Jamaica’s Energy Minister Phillip Paulwell says while the country is currently paying a portion of the debt with clinker from Caribbean Cement, there's the need to come up with additional products which can be traded with Venezuela.
A Radio Jamaica news report quotes Minister Paulwell as saying that this determination arose from last week's meeting of PetroCaribe beneficiaries in Caracas, during which the Venezuelan Government gave the assurance that the oil deal remains intact, "and that Jamaica, along with the other beneficiaries, will not see any reduction in the benefits."
Instead, he said, Venezuela is seeking "deeper integration into the economies of PetroCaribe."
In keeping with that commitment, he said the Jamaican Government will be seeking to "access other products and services and service, as tradeable items to enable us to pay for our imports of petroleum products, rather than pay hard currency, as we've been doing to Carib Cement, in the sale of clinker."
Under the PetroCaribe agreement, Jamaica benefits from a deferred financing mechanism on petroleum products purchased from Venezuela.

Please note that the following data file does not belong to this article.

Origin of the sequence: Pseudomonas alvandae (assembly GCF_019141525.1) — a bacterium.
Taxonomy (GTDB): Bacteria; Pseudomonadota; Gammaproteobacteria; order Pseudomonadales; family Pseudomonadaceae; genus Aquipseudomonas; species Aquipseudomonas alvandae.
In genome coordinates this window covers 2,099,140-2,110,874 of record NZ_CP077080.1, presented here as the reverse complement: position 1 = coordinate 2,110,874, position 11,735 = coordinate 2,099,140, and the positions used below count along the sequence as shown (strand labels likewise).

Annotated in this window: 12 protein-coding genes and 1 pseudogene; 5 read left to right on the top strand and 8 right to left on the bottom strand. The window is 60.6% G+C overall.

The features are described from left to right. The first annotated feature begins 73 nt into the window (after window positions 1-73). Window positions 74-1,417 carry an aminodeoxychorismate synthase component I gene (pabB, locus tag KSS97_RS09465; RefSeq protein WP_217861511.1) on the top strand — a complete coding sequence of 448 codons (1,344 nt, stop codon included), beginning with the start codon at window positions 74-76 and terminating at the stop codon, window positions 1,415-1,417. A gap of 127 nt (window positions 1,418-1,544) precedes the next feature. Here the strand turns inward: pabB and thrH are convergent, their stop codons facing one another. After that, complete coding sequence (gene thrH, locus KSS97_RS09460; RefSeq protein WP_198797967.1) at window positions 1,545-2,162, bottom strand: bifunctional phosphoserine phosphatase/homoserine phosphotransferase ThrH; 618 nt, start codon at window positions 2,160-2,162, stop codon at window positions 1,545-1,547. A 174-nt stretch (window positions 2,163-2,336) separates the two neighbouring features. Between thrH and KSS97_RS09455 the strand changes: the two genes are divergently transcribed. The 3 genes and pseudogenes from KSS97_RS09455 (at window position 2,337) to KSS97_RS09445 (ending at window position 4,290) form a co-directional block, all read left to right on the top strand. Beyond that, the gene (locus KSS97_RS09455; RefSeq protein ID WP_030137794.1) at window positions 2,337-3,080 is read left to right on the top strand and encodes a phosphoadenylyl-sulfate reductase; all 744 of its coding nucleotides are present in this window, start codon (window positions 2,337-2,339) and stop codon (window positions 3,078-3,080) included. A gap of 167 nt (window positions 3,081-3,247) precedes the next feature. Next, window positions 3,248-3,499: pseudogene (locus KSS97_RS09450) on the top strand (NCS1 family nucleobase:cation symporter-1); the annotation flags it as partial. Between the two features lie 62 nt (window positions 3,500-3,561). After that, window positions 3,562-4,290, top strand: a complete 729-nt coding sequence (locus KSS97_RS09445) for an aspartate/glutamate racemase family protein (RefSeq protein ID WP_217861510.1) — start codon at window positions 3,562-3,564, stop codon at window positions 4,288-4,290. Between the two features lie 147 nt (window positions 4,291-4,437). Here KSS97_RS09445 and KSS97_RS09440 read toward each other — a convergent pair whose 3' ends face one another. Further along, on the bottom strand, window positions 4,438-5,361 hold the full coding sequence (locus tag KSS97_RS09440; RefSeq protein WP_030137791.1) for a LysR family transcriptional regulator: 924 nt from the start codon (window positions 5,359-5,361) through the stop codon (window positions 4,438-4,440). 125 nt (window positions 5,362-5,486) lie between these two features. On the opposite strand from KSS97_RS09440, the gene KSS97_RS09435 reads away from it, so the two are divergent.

The agreement includes a trade compensation mechanism that allows Jamaica to pay a portion of the loan with locally produced goods and services, valued at preferential rates.
Mr. Paulwell also disclosed that Jamaica will to host the 10th anniversary meeting of PetroCaribe members next year.
The PetroCaribe Agreement, the brainchild of President Hugo Chavez of Venezuela, was signed in Montego Bay in 2005.
With the current drastic reduction in global oil prices, there had been growing concerns that Venezuela would be unable to sustain the preferences given to regional countries, under the Agreement.
- JAMAICA | PNP Parliamentarians want Committee Chairs Reinstated
- GUYANA | Pompeo gives Guyana US$5-mil to help Venezuelan Refugees
- GUYANA | APNU+AFC Coalition concerned over Pompeo's visit to Guyana
- GUYANA | US welcomes Guyana’s support for democracy in Venezuela
- The U.K. Denies Venezuela Access to Gold for Food and Medicines